R.A. Squires

by Lester Green, 2003

Gordon Banton’s First Schooner

Gordon Banton, (1919-2014), St. Jones Without. The house in the background belongs to Azariah Green.

Gordon Banton, (1919-2014), St. Jones Without. The house in the background belongs to Azariah Green.

 

I remember my first schooner. I was only about 17 at the time but I wanted  to get a schooner. I got her from Uncle Adam Green and how I got her, she was laid up. They were gone to Labrador. So we was trying around for an old schooner. I went away in the woods, down in Terra Nova, working on the dam down in John’s Pond. We put in the summer drilling and I came home in August month. I said that’s it for me. I said now I am going to get something that floats, I am going to have myself a schooner. Dad was getting up in age. We looked at one in Perlican named the Grielse but we didn’t like she. So we came back and said we would have the R. A. Squires from Uncle Adam. Now Uncle Adam was on the Labrador but told us if we wanted her to rig her out and use her. We got Uncle Josiah Norris to come over from Little Heart’s Ease and put a log into her and an old 5 Hubbard engine that we bought of Eli Tucker. We thought we had a wonderful thing this 40 tons schooner and 5 Hubbard. I got ready to go to Clarenville and Father said “We’re you going to Gordon?”  And Mother said “let him go on wherever he is going.” Cause she knew that’s where I was bound. So we went to Clarenville and sometime that morning I went into the custom house and I told him what I was there for. He looked at me and said you’re young to be cleared for skipper. I said “yes, but I am gettin older bye.” He said alright I’ll have to givey clearance. So I got straightened out and came home.  We went to Deer Harbour and started cutting wood with the axe and lugged it out on our backs. That winter we cut about 2000 wood and put on the banks in Deer Harbour. We made about 3 to 4 thousand hoops and cut birch in St. Jones. Now that was me and Father because Fred went away in the woods. In the spring we had to saw them into nugs. We took the punt and loaded up the schooner with the hoops and junks and stored them in the hole and headed for Deer Harbour to get the wood. We put the wood on deck and while we was doing this, the wind came up. In the evening the wind dropped and I said “I think we’ll try to get down home. So when we got a mile outside of Shag Rock, Father sung out “Gordon come half, there’s something wrong.” We had a small boat in tow that we built that winter, the schooner had spin around and we were headed back to Deer Harbour. We dropped the mainsail and had two pumps goin and water was roaring in her. We didn’t know what was wrong. So we towed her back into Deer Harbour and put her ashore in Southwest Arm. We took half wood off her deck and put the rest up on the head to raise the stern out off the water. We rose her up and looked at the rudder case. The water was pouring in. We got the staves put back in the rudder case and filled up the rudder case with sawdust. Next day it was flat calm, so we got her out and down to St. Jones Without. We had two fellows all the time on the hand pumps. We got her home and kept the pumps going all night. The next morning we got ready and headed for Trinity. Down of Ireland Eye, we put ashore and got some more sawdust and put into her. We stogged it in the rudder case and got a little rest that night. Next morning, we set of for Trinity. We got to Trinity and got rid of all our nugs, hoops and wood to Mr. Ryan, the merchant in Trinity at the time. So I said to Father you go up and get the check and I’ll change it at the bank. When I goes up to the bank, he looks at me and says, “Is this your check?”  Cause it was a little bit of money back then. So I said, “Yes, Sir.”  He goes away with the check again and comes back and says, “you wouldn’t be telling me a lie now.”  I looked awful young in his eyes.  I said, “No sir, I would not tell you a lie.” Well he said, “here is your check and you can take it and go on now.” I went back and said to me Father “bye you’ll have to go up and get Mr. Ryan and go back to the bank with me.” When we got up in the bank, the bank manager came out and Mr. Ryan said “You won’t change the check for this young man. So pass out the money ‘cause that money is my money. This young man worked hard enough for it.” We then left Trinity and headed to Catalina with the eggs. We got rid of all the eggs and rest of the freight. We then came out of Catalina and headed for St. Jones again. We put her ashore and finally fixed the leaky rudder case. Then I proudly handed Uncle Adam the money for the boat and I had me first schooner.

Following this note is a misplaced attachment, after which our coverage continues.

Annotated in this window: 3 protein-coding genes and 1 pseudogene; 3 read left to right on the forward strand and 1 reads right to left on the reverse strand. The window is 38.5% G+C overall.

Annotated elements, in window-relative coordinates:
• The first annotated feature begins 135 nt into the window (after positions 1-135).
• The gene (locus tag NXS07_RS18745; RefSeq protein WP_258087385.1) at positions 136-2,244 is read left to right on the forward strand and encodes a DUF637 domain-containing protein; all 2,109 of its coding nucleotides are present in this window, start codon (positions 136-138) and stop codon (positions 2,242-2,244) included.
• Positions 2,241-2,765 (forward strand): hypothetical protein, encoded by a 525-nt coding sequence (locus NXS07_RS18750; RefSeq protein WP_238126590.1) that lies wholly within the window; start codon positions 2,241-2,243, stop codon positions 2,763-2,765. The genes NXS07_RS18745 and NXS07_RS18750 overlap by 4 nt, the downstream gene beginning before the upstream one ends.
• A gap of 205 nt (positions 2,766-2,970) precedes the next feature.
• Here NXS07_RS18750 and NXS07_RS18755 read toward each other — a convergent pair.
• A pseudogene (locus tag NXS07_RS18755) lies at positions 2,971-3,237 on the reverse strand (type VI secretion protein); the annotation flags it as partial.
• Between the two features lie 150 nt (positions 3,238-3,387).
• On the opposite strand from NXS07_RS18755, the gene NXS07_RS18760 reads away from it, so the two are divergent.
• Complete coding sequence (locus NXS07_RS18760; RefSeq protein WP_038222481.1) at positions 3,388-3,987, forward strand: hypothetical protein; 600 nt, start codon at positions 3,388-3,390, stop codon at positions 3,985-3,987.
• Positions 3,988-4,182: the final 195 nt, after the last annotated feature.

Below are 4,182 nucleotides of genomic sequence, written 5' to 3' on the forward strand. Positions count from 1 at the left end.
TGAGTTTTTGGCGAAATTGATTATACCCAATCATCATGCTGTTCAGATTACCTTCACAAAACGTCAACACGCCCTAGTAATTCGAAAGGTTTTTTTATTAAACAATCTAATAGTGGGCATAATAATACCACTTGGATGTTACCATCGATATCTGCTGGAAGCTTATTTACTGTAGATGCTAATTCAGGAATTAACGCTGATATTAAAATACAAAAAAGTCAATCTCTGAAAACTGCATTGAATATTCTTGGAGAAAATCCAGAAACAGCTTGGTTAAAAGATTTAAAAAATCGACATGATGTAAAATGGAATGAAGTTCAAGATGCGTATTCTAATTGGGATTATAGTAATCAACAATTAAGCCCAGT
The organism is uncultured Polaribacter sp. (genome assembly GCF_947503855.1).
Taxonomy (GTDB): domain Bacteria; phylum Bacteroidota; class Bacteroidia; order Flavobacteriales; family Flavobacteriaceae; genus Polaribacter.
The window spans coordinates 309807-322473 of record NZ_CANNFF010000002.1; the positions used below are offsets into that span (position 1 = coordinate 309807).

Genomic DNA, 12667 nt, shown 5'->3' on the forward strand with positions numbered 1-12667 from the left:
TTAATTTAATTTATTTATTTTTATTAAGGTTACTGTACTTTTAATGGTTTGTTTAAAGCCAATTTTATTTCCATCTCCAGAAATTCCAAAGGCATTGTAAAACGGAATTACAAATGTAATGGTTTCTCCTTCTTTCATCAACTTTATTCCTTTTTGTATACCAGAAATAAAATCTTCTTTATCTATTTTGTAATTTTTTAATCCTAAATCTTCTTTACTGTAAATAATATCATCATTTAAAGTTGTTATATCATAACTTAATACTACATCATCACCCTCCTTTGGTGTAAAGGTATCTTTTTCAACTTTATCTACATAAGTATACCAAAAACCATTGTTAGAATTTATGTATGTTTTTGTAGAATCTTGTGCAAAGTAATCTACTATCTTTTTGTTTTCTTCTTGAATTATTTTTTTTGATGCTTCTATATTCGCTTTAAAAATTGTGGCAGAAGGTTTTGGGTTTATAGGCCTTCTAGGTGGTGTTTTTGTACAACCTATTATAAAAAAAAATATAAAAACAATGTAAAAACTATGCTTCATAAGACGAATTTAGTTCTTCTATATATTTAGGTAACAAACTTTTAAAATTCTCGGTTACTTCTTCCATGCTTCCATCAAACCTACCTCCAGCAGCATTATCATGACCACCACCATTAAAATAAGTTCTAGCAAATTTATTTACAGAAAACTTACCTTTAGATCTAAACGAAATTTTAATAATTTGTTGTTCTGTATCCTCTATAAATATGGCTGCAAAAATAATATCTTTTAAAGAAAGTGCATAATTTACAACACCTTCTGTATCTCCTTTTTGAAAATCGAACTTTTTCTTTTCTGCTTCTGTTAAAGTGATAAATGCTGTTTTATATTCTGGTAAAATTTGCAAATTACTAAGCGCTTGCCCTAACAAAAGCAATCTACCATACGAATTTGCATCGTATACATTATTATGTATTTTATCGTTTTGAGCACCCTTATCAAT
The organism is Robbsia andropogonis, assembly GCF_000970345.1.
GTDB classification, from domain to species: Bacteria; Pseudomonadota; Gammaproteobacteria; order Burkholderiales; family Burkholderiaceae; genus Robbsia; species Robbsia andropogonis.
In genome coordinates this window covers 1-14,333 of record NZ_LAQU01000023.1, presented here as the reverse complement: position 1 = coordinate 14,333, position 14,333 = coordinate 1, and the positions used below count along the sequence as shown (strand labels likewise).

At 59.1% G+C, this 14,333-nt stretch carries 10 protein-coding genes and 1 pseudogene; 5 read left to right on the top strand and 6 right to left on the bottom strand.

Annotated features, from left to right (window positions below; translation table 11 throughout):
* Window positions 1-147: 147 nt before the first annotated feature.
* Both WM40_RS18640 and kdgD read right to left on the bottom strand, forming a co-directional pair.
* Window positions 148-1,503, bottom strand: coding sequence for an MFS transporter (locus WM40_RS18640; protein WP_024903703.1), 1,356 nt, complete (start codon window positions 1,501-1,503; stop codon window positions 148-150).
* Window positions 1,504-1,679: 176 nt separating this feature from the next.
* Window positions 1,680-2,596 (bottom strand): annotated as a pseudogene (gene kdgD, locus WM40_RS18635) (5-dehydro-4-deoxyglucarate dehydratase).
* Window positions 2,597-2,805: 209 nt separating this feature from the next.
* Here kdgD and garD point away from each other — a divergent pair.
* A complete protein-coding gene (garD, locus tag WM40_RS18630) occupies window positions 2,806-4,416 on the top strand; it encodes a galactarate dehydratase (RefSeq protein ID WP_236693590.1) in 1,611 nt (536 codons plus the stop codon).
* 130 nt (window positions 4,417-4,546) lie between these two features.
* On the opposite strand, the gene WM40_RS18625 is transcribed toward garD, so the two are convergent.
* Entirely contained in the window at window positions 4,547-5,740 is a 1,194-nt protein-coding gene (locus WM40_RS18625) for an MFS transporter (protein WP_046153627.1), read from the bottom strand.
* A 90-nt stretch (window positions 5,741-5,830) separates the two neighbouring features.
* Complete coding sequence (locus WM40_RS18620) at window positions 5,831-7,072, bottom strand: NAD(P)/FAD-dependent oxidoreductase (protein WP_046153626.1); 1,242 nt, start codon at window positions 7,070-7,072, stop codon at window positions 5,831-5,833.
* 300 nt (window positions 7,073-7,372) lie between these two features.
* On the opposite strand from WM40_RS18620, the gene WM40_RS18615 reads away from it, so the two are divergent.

R.A. Squires under full sail leaving St. Jones Without for the Labrador fishery. This was the schooner purchased by Gordon Banton from Adam Green.

R.A. Squires under full sail leaving St. Jones Without for the Labrador fishery. This was the schooner purchased by Gordon Banton from Adam Green.

 

Note: This interview was conducted with Gordon Banton in 2003. He truly re-ignited my interest and inspired me to continue with collecting, recording and writing historical information about St. Jones Without. Thanks for all the photos and yarns.